MOUNTAINSIDE, N.J. (CBSNewYork) — A mother who lost her son and the light of her life has come forward with a warning for everybody.

As CBS 2’s Christine Sloan reported, the warning is about heroin, and how quickly the drug took away the woman’s son.

“It is the nightmare that nobody ever wanted to live; that nobody wants to live,” said Cheryl Stankov of Mountainside.

Her 24-year-old son, George Stankov, was like any other kid growing up in the suburbs in New Jersey. He was adventurous and loved extreme biking.

But everything changed when he became addicted to heroin.

“I don’t think there are any words to describe the loss,” Cheryl Stankov said. “It is a great one. My son was a great light before this darkness.”

George Stankov’s life came to an end in April of last year on train tracks in Times Square. High on heroin, he was electrocuted after falling off a subway platform.

“Two policemen showed up at my door, and I saw their silhouettes through the window, and I knew,” Cheryl Stankov said.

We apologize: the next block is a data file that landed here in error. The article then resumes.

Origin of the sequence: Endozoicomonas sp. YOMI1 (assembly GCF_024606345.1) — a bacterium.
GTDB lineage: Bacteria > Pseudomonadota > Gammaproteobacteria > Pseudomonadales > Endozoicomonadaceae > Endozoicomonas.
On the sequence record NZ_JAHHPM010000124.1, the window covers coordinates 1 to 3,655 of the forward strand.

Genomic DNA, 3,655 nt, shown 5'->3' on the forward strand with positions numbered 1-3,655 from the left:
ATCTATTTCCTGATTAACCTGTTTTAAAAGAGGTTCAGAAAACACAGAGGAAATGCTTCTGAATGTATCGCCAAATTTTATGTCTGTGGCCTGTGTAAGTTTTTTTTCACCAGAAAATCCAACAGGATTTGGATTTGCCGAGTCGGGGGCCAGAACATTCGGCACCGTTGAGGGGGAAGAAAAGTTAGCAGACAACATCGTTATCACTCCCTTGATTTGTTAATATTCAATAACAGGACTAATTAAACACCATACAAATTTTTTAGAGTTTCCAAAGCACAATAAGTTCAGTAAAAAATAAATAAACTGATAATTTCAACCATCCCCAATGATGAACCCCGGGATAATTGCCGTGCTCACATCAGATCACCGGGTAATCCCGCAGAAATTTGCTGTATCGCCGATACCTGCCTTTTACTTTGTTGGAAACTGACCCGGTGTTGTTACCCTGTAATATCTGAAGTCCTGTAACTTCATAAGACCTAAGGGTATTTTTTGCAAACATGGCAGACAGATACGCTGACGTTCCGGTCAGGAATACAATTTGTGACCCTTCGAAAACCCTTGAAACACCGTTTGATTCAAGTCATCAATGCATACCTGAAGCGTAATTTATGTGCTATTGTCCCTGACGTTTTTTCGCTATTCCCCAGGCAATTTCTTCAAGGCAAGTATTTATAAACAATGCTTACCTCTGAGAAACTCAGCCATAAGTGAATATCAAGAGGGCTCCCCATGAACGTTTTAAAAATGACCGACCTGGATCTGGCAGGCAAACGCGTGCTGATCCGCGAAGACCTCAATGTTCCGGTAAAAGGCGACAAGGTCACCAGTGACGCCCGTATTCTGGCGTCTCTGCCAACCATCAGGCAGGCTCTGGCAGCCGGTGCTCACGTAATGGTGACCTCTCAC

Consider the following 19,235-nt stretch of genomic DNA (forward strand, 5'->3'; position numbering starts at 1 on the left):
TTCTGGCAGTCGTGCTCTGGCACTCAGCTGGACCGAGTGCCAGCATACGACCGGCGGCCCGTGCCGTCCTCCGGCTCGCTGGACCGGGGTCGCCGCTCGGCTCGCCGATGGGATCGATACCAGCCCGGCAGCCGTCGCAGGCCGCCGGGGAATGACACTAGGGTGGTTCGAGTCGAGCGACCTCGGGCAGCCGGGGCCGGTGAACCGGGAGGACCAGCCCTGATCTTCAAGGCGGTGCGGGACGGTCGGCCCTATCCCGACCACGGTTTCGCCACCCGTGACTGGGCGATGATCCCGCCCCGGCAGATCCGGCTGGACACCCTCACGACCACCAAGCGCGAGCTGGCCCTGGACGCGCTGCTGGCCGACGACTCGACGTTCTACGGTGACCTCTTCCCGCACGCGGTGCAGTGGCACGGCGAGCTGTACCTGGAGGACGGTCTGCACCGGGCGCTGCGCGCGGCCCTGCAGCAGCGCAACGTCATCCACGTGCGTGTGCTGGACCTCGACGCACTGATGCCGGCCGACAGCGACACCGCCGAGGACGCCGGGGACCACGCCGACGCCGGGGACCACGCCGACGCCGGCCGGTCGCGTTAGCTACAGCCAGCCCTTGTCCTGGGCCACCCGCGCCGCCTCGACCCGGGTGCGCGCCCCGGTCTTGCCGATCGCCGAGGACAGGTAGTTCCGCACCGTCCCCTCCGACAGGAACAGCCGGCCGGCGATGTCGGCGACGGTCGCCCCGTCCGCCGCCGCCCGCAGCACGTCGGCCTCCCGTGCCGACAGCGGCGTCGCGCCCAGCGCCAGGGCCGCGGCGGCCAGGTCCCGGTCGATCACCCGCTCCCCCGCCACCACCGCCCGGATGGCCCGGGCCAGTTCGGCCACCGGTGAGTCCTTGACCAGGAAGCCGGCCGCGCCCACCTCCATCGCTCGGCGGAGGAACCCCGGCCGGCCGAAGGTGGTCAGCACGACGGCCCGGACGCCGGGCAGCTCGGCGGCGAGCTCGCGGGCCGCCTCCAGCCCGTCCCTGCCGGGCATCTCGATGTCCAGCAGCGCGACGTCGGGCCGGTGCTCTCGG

George Stankov’s addiction, like the users in a powerful documentary called “Pills to Heroin,” started with prescription pills for herniated spinal discs. But when he could not get the pills anymore, the young man – who had been afraid of needles – turned to heroin.

He good hooked the way many first-time users do – by snorting the drug.

“There would be open pens that he would take out the springs and the ink, and he would start to use that he those apparatuses to snort,” Cheryl Stankov said.

Cheryl Stankov said her son was in and out of rehab centers that only allowed him in for 28 days at a time. She said it was not enough.

That is why she now works with a non-profit group called “City of Angels,” helping addicts.

“We’ll find them wherever they are, and if they want help, we’ll get them in detox; we’ll get them into recovery homes,” Stankov said.

Saving other children like her son gives her hope.

The tree planted in Cheryl Stankov’s son’s memory outside her suburban home gives her strength. A stone at the base of the tree says, “We only part to meet again.”

The Bergen County Prosecutor’s office agrees with Cheryl Stankov. A sweep netted more than 300 heroin users and dealers.

The prosecutor wants the courts to monitor the suspects for at least three years, and to allow them to go to facilities outside the state for help.

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